EUSeaMap products have been used for assessing and reporting the status of European seas, designing ecologically coherent Marine Protected Area networks, establishing monitoring programmes for seabed habitats and informing marine planning.

More information and some examples of application of EUSeaMap products is available in the in the documents section. The data layers, confidence maps and thresholds produced by the project partners, are freely available through the EMODnet Seabed Habitas interactive map

Principles behind making broad-scale seabed habitat maps

It is possible to produce a ‘predictive map’ of expected seabed-habitat types by combining a series of proxy measurements, such as water depth and light levels amongst others, using statistical analysis and Geographical Information System modelling.

Principal drivers for seabed habitat distributions include the type of seabed substrate (rock, mud, mixed sediment, etc.), depth, light availability and the energy of water movements. To describe the variation in environmental conditions with depth, EUNIS divides subtidal habitats into zones: Infralittoral, Shallow Circalittoral (or Circalittoral), Deep Circalittoral and Deep Sea. In this project we further subdivide the Deep Sea zone into bathyal and abyssal zones, following scientific literature and recognising the diversity of these huge areas.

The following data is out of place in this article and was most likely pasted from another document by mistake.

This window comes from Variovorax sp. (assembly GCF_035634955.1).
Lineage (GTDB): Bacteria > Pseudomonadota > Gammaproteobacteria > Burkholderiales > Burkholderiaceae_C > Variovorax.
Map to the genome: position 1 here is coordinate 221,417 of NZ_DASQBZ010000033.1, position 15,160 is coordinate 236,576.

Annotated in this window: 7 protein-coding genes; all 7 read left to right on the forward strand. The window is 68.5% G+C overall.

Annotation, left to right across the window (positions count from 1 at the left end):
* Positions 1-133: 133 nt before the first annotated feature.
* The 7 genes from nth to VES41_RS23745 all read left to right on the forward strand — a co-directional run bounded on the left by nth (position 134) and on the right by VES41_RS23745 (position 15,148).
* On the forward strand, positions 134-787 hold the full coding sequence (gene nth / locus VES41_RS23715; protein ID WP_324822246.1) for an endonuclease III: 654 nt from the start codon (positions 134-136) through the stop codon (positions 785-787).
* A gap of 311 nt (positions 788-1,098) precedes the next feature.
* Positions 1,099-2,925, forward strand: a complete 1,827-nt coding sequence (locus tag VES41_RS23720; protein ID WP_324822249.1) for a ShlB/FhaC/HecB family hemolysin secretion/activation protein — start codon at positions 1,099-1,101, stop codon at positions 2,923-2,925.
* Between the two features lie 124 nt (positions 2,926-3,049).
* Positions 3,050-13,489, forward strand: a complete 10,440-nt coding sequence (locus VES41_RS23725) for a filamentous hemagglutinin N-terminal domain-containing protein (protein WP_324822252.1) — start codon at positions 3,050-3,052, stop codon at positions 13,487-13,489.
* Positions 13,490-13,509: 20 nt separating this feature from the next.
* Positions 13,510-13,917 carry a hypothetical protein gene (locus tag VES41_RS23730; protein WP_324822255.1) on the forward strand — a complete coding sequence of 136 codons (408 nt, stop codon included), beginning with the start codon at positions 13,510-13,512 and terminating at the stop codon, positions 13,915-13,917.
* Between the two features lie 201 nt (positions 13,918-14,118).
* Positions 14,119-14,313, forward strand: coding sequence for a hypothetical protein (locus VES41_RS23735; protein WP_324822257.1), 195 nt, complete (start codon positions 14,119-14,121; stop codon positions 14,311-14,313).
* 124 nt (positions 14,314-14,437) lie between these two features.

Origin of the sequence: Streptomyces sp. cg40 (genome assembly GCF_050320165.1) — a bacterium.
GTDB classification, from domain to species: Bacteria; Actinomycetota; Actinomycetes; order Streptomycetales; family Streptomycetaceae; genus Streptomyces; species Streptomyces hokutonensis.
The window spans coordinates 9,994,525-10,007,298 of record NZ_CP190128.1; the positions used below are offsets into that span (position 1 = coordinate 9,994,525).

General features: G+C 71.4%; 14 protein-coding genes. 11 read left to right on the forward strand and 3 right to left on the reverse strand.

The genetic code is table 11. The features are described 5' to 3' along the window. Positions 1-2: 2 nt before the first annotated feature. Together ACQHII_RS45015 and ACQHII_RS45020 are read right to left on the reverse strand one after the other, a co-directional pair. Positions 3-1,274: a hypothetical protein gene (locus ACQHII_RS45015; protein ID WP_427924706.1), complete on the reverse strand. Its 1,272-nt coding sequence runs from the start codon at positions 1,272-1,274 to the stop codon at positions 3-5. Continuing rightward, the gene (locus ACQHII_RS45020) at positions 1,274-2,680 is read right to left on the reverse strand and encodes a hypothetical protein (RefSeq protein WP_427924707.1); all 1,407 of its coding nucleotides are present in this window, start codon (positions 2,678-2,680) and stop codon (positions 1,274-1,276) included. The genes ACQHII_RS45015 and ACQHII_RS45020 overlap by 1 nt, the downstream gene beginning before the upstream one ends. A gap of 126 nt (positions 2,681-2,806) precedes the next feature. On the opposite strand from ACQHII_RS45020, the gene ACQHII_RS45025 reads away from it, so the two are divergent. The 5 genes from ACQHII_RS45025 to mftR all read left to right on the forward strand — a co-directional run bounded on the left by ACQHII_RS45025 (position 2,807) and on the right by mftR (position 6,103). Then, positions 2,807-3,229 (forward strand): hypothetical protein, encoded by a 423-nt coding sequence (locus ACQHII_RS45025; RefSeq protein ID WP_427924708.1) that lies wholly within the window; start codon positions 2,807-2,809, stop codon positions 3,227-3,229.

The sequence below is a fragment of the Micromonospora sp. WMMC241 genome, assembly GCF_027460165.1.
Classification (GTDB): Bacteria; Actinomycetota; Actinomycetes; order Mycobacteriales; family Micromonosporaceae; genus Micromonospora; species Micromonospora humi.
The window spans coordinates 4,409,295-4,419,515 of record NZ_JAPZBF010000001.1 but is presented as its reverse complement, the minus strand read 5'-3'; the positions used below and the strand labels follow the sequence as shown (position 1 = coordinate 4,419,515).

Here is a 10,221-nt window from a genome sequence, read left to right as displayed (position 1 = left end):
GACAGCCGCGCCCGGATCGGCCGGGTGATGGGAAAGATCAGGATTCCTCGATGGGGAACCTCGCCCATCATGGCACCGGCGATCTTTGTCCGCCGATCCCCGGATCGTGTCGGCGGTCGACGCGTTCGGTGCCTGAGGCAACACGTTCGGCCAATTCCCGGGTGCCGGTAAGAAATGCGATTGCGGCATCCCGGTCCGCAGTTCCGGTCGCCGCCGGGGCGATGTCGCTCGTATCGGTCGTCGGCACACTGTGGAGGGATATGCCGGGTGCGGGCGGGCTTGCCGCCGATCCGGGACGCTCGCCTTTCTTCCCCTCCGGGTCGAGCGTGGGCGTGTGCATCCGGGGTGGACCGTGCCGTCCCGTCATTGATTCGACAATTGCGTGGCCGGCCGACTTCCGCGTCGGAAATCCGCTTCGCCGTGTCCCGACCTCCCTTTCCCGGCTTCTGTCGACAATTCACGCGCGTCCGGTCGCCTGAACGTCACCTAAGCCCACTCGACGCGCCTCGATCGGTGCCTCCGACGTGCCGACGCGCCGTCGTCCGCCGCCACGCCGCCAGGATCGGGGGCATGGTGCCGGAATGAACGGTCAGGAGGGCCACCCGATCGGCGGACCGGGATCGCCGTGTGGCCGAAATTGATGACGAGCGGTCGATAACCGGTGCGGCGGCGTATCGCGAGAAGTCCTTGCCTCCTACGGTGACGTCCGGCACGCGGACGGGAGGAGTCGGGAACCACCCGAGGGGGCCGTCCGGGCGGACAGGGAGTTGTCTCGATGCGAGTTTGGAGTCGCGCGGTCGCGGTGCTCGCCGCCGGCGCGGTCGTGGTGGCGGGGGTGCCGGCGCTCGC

Biozones EUSeaMap and MESH Atlantic

The division of marine sublittoral habitats into biological zones (©MESH Atlantic Blue Box, 2013).

Another factor that can be fundamental in driving habitat types is the degree of exposure to wave and water-current energy. For some more enclosed basins other parameters, such as salinity, oxygen levels and temperature of water at the seabed are also considered to be fundamental for habitat mapping.

Generating the maps

During the first phase of EMODnet Seabed Habitats (2009-2012), a consistent method was developed to take into account the diverse range of seabed habitats found in different regions.